License Key Copy Protection

Saturday, February 2nd, 2008

I had written long before I had a blog about doing copy protection the right way (read: so it requires some effort to remove it). With the more recent programing frameworks a couple of things changed. For one, all the new programing frameworks (.NET, Java) have cryptography support, which means it is far simpler to incorporate a license key scheme based on digital signatures. Personally I like using 512bit-DSA (Digital Signature Algorithm) for these purposes, because the key is long enough to stop amateurs from computing the secret key and short enough that a signature encoded as BASE32 could be typed in by someone. In the software you obviously only include your public key for verifying the signature of your license.

One issue with byte-code languages is that they are fairly trivial to disassemble (and produce very human readable code). Microsoft even included an MSIL Disassembler with .NET. Therefore the code needs to be obfuscated. One thing to try (not all obfuscater-programs support this) is to make the names as human-unfriendly as possible. Renaming classes to “A” and “B” is nice, but renaming them to “XfGkoAlPPqzz” and “XfGkoBlPPqzz” makes it even harder to read.

With a signature-based license key the hackers have only a few options left since they can’t write a key-generator. For one, they could patch a different key into the software for which they know the private key and generate signatures for this new key. It’s therefore important to use a hash of the real private key in some other ways in the program. For example, one could hash the private-key string with SHA/MD5 and use the result as a key for decrypting some data with a symmetric cypher such as AES. Another idea is to put the hash (or a checksum using the hash of some data and the public key) in some saved user data in order to prevent data-exchange between the cracked and legitimate versions of the software.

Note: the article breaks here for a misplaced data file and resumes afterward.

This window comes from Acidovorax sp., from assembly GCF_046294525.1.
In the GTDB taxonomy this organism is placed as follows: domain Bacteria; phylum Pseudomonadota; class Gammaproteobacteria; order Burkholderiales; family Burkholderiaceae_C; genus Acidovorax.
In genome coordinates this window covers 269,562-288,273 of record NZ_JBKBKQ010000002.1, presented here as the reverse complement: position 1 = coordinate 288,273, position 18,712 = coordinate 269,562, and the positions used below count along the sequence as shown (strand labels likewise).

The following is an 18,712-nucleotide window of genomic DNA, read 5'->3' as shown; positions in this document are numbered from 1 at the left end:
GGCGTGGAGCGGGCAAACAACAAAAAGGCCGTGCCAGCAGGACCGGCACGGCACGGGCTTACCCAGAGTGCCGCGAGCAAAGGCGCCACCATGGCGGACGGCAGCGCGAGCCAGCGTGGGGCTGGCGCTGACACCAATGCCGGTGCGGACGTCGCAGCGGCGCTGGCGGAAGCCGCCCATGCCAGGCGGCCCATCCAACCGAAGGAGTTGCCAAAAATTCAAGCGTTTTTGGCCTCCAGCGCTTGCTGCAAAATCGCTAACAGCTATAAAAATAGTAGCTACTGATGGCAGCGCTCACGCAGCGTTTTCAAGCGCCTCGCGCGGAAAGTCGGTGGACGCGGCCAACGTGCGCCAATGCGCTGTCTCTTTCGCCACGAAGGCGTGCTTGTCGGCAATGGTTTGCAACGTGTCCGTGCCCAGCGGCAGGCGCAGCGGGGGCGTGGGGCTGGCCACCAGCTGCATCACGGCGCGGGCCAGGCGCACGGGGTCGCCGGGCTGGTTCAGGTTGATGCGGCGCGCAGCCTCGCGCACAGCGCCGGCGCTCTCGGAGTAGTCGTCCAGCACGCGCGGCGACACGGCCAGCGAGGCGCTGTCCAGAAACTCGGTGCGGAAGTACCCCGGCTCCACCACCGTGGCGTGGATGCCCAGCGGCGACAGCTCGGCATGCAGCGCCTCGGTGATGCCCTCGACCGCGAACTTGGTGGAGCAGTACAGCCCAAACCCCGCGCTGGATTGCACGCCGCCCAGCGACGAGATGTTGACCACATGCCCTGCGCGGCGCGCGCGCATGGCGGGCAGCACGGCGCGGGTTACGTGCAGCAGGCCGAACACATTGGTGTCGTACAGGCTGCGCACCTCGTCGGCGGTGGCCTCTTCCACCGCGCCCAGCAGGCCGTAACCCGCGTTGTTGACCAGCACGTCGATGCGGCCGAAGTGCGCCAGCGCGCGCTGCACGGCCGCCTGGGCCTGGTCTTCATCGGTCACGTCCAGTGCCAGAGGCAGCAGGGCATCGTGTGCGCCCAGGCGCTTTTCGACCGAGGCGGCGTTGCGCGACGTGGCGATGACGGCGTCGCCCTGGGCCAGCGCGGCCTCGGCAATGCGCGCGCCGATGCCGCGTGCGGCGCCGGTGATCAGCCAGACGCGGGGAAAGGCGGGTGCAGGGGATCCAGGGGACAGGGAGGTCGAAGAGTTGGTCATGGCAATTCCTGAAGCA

The second option is to find where the accept/reject decision is made in the program and to patch this comparison. Note that API-calls to the framework are fairly easy to find, even in obfuscated code. You should therefore have the API-call (for the crypto-functions as well as displaying any kind of error-message like “invalid license key”) far away from the comparison-operation so the hackers have to dig through more code. Also, I found that using a command-pattern makes for fairly unintelligible byte-code. Consider creating a class that encapsulates commands and has some Execute() method that can also return which command to execute next. Now, if you have a couple of commands in a List that are executed in a loop by invoking all the respective Execute() methods, then that is a bit harder to follow. Consider writing commands that can change entries in some global hash-table of strings, an If-Command, a Goto-Command, a MessageBox-Comand, a Verify-Signature-Command etc. With all those implemented, you can encode a little program by putting all those commands in a list. The important thing now is to encode the accept/reject decision (and one or two important parts of your software unrelated to the license-key) using the Command-Pattern, i.e. to write little programs in your “command-pattern-programing-language”. The If-Statement being used for the accept/reject will then be the same spot every other condition is tested in your code and can therefore not be patched without destroying other parts of the program. This forces the hackers to understand your command-pattern and to figure out what bytes they have to change to make this an unconditional jump. I found this fairly easy, clean and straight-forward to program (and debug) in a high-level language, yet fairly hard to understand in obfuscated byte-code.